Dutch Police Hacking Back – A Privacy Violation Waiting To Happen?

media_xl_1757672Here in the Netherlands, we’ve seen a proposal for new legislation regarding Cybercrime pop up occasionally for well over a year now. It is coming up for a formal vote by the Senate (Eerste Kamer) on October 7th and was topic for debate on the 24th of September.

The proposed law “Wet Computercriminaliteit III” in Dutch, which translates to the Law on Computercrime III, appears to have some kind of personal note for the Dutch Minister of Security & Justice Ivo Opstelten.

That is, if you take into consideration that many consider it to be an ill-defined law full of poorly understood ideas that can have severe unintended consequences (most notably violating the privacy of innocent civilians), which has been bashed by virtually all sides except Law Enforcement, but still keeps making its reappearance. Even though the general opinion was negative, it was amended slightly before stealthily being put up for a vote of Congress just before the summer recess this year.

This method is sometimes used by Dutch politicians when they wish to slip it in unnoticed. Whether that is the case here, or whether it has indeed worked towards easing the political path remains to be seen. Regardless, this topic has drawn much attention in the Netherlands.

The Computercrime law in question covers a relatively broad spectrum. In a few points the law enables Police to:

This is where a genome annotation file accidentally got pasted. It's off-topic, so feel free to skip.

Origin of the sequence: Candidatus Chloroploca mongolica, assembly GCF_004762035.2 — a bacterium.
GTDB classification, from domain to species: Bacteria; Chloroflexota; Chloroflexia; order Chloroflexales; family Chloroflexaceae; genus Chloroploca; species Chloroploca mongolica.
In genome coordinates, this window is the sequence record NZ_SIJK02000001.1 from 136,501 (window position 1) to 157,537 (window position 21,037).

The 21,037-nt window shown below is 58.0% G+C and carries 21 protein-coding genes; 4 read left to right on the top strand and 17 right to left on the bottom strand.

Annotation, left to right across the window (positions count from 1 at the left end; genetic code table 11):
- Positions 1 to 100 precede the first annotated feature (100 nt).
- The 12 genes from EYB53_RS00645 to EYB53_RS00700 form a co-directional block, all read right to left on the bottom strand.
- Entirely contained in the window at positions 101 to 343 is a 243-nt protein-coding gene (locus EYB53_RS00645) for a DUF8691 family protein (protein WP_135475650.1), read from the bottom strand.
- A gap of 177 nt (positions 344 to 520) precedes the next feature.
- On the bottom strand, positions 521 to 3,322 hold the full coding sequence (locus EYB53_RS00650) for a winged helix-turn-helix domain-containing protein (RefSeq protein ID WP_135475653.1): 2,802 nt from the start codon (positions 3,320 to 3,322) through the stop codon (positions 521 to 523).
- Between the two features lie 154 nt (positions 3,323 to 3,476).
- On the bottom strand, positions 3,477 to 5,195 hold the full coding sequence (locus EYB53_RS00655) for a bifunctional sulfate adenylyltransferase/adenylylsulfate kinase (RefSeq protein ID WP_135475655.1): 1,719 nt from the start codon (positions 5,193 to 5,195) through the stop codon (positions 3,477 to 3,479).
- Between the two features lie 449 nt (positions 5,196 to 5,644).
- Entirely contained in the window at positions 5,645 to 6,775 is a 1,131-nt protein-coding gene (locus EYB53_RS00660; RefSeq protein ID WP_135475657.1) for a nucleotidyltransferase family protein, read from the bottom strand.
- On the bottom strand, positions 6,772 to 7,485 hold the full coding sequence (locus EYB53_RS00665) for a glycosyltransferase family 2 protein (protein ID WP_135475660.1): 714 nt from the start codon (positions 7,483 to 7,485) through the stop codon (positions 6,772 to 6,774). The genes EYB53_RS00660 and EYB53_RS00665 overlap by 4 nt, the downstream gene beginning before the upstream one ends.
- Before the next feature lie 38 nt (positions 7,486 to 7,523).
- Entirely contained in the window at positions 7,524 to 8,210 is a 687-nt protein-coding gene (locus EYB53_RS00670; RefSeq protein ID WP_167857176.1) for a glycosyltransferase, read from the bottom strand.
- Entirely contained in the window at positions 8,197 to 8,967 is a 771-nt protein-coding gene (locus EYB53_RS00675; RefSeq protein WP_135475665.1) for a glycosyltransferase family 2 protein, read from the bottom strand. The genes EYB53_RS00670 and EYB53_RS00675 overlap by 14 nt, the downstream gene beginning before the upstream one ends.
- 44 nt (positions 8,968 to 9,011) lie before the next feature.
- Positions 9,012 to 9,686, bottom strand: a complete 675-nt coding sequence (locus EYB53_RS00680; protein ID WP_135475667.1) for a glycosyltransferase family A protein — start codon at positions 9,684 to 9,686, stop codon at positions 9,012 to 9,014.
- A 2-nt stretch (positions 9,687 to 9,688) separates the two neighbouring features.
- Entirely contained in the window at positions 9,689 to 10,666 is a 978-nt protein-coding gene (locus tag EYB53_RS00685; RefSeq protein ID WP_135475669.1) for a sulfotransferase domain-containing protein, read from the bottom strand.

• Remotely investigate computers belonging to criminals, allowing them to copy data or make it inaccessible;
  • Hack into a system if it is unknown where a targeted system is located, while taking notice of international law (please note that this is not the same as ADHERING to international law);
  • Tap or observe communications, but this requires a judge to sign off;
  • Listen in on Skype calls;
  • Prosecuting people for providing access to stolen data, equal to Fencing stolen property;
  • Force a suspect to decrypt encrypted data – refusal to decrypt can lead to a prison sentence of no more than 3 years.

While translated, these bullet points -in my opinion- reflect the way the proposal was worded. Immediately I had some questions. Here are a few:

  • Remotely investigate systems belonging to criminals – Does this mean that if you’ve ever been convicted, they can access your system whenever they like? Or do they mean SUSPECTS? Also, see my later point on having a judge signing off.
  • Hacking into systems of unknown location while taking notice of international law – Aren’t we required to ADHERE to international law instead of simply taking notice? I should try this excuse to get out of a speeding ticket!
  • Tap or observe communications – This is the only specific point that especially mentions it needs a judge to sign off on. That is strange. It seems to me that tapping and/or observing is, when compared to actually breaking and entering into a system, the lesser power.